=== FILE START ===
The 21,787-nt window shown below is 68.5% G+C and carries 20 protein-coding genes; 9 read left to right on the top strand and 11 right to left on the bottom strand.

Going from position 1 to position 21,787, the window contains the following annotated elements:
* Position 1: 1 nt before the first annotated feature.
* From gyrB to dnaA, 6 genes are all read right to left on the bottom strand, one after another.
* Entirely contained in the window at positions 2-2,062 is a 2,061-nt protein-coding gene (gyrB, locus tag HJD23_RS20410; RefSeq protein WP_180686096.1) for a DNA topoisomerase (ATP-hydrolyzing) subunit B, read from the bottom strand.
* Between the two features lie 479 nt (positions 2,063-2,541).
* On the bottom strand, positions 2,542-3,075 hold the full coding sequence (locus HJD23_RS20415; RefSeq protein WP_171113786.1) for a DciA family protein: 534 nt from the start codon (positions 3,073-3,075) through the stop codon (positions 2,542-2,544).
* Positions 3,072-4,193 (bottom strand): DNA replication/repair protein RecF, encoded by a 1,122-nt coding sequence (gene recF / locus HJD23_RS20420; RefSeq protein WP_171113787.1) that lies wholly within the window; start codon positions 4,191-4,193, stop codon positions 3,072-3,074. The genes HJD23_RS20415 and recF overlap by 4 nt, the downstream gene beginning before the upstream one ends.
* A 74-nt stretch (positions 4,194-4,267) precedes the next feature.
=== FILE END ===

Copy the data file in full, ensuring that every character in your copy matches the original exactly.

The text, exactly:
The 21,787-nt window shown below is 68.5% G+C and carries 20 protein-coding genes; 9 read left to right on the top strand and 11 right to left on the bottom strand.

Going from position 1 to position 21,787, the window contains the following annotated elements:
* Position 1: 1 nt before the first annotated feature.
* From gyrB to dnaA, 6 genes are all read right to left on the bottom strand, one after another.
* Entirely contained in the window at positions 2-2,062 is a 2,061-nt protein-coding gene (gyrB, locus tag HJD23_RS20410; RefSeq protein WP_180686096.1) for a DNA topoisomerase (ATP-hydrolyzing) subunit B, read from the bottom strand.
* Between the two features lie 479 nt (positions 2,063-2,541).
* On the bottom strand, positions 2,542-3,075 hold the full coding sequence (locus HJD23_RS20415; RefSeq protein WP_171113786.1) for a DciA family protein: 534 nt from the start codon (positions 3,073-3,075) through the stop codon (positions 2,542-2,544).
* Positions 3,072-4,193 (bottom strand): DNA replication/repair protein RecF, encoded by a 1,122-nt coding sequence (gene recF / locus HJD23_RS20420; RefSeq protein WP_171113787.1) that lies wholly within the window; start codon positions 4,191-4,193, stop codon positions 3,072-3,074. The genes HJD23_RS20415 and recF overlap by 4 nt, the downstream gene beginning before the upstream one ends.
* A 74-nt stretch (positions 4,194-4,267) precedes the next feature.